Chilliwack council has agreed to look at alternatives to flaring biogas from its Wastewater Treatment Plant.
A $100,000 study just approved by council, will assess the economic viability of converting the biogas to bio-methane, with equipment that “scrubs” the gas, opening up the possibility of selling it.
The biogas bubbles up from three anaerobic digesters at the wastewater plant on Wolfe Road, and methane is one component of it along with carbon dioxide.
There’s more biogas production on the way for Chilliwack with the the new high-strength wastewater pretreatment facility being built at the site, in tandem with the new Molson Coors brewery.
Mayor Sharon Gaetz said the main concern was doing something about the methane, which is 21 times worse than carbon dioxide in terms of global warming over a 100-year timeline. It’s a question of reducing greenhouse gases, and the city’s carbon footprint.
A question came up at the council meeting about flaring that also occurs at the landfill, but those gases are expected to decrease with organics having been taken out of the waste stream.
Coun. Sam Waddington said it always “bothered” him to see the gas being flared, knowing it could be put to better use.
Waddington sits on the environment committee of the Federation of Canadian Municipalities, where the grant money for the study came from.
Some of these treatment plants other Canadian communities are making money, or breaking even, from compressing and scrubbing the gas they produce in order for it to be sold and used on the grid, he told The Progress.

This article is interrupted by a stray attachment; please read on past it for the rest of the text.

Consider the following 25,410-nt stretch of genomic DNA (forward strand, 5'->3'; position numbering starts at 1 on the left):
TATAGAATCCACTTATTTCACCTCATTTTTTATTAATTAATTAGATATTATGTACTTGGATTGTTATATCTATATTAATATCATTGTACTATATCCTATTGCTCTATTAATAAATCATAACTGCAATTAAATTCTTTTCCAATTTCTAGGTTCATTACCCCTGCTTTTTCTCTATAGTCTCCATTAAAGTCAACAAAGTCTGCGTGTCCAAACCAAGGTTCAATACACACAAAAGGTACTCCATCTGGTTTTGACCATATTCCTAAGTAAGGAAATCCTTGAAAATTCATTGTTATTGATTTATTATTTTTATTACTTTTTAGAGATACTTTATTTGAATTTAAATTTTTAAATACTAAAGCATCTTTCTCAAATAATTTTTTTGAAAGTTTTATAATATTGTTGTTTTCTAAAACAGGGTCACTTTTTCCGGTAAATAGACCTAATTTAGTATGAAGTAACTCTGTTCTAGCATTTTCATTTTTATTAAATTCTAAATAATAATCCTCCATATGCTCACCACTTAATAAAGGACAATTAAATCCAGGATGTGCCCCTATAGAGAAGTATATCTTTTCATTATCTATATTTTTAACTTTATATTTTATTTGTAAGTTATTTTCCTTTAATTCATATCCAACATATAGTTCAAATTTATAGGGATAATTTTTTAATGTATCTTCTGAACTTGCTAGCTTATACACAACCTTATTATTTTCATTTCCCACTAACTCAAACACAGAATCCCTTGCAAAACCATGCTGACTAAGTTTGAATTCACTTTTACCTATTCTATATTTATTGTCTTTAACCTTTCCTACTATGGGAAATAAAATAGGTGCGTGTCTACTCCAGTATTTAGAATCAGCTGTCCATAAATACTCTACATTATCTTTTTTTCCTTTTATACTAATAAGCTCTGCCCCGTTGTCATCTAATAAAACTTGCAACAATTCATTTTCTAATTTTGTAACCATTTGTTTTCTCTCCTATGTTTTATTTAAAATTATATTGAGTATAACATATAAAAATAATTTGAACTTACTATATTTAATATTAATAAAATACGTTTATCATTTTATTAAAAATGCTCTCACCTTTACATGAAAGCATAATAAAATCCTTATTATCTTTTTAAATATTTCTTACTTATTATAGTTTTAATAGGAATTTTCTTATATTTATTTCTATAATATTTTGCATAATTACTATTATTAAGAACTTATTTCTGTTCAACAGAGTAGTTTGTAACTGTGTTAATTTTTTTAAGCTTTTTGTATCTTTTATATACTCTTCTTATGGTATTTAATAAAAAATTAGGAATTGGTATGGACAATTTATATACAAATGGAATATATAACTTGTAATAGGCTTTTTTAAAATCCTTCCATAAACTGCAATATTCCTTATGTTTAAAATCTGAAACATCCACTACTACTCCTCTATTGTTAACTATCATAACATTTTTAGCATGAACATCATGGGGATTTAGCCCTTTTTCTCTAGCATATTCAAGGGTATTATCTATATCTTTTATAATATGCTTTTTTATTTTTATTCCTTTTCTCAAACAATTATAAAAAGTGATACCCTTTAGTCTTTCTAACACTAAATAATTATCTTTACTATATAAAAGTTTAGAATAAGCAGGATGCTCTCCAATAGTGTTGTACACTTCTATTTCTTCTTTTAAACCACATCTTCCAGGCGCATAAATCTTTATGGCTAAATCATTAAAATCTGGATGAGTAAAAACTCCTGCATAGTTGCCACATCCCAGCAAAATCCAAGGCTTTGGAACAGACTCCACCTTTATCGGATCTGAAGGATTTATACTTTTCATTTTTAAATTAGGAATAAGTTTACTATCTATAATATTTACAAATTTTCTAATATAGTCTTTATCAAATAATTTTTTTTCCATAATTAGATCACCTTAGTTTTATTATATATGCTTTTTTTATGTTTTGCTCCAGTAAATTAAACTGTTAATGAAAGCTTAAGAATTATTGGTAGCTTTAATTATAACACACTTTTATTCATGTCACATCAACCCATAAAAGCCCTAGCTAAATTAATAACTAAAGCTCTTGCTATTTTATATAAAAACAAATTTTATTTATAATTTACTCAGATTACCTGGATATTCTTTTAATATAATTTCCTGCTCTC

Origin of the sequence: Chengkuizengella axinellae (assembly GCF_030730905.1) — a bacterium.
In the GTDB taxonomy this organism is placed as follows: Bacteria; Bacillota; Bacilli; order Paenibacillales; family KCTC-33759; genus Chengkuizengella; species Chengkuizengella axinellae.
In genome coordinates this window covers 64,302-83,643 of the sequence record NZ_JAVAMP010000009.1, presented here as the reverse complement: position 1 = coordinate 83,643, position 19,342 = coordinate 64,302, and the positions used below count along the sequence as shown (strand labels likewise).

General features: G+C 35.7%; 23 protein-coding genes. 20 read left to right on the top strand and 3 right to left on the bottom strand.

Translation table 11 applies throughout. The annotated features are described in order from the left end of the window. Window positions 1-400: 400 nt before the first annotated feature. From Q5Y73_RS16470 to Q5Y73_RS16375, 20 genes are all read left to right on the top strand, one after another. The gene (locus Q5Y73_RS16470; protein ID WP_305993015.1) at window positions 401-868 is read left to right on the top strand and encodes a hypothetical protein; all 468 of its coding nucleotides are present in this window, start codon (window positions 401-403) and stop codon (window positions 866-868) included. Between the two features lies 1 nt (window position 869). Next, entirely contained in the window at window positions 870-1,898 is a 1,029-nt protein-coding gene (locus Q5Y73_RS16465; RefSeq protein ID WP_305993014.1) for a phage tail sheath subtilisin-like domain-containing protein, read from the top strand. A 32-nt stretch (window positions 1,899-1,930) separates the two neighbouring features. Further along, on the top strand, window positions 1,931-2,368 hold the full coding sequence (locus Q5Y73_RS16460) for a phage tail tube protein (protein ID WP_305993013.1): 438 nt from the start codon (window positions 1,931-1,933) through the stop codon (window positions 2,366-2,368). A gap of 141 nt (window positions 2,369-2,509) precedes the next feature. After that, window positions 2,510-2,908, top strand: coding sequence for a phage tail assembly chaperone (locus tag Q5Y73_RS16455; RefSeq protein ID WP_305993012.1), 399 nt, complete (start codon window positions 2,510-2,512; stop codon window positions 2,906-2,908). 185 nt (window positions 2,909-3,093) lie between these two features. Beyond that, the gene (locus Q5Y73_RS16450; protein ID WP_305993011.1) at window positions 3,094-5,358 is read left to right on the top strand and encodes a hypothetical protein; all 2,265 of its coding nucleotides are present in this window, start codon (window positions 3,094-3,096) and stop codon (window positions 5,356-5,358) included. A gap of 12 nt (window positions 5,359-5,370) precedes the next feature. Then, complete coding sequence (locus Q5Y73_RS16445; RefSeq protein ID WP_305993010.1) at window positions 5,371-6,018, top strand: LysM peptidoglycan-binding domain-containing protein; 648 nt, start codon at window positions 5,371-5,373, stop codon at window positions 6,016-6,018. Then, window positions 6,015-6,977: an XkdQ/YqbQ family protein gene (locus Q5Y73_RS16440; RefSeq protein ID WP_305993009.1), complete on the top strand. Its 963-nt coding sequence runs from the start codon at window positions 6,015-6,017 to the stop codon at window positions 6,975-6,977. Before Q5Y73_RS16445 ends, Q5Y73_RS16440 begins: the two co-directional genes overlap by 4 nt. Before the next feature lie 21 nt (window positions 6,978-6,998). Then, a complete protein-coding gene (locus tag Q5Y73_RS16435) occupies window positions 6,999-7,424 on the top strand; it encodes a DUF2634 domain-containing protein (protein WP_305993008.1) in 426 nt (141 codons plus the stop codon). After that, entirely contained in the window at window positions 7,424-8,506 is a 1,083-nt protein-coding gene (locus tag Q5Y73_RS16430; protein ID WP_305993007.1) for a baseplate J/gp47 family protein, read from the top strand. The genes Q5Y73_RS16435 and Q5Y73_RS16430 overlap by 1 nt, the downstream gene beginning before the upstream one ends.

“We will no longer be wasting a resource that could be used to heat homes and cook for families,” Waddington said. “And it puts us one step closer to going green.”
Initially when the issue was raised a few years ago, it was not viewed as feasible finacially, but with newer technology out on the market, it became cheaper and more efficient. That is what has changed to make this possible.
“I do think City of Chilliwack should be willing to pay a premimum in the name of greening and protecting the airshed, as we have professed to make a priority,” Waddington said.
City officials applied for grant funding up to a max of $100,000 in July to to explore options for biogas use at the plant. The Federation of Canadian Municipalities (FCM) approved $80,000 in funding last month from its Climate Innovation Program (MCIP) to conduct ‘Biogas Feasibility Study.’
The study will cover:
• Determination of existing and projected Biogas production through the existing digesters;
• Determination of projected Biogas production through the addition of organic waste from the municipal solid waste stream (excluding yard waste), fats, oils and grease (FOG) from the restaurant industry, and through the new brewery waste pre-treatment facility;
• Evaluation of potential biogas uses including the generation of electricity, and upgrade of biogas to bio-methane;
• Focus on reduction in GHG emissions to determine the overall environmental benefit from converting biogas into bio-methane or electricity instead of flaring into the atmosphere;
Council passed a recommendation Tuesday to accept the proposal for the provision of engineering services for the Biogas Feasibility Study from Associated Engineering (B.C.) Ltd., in the amount of $100,000 (plus applicable taxes).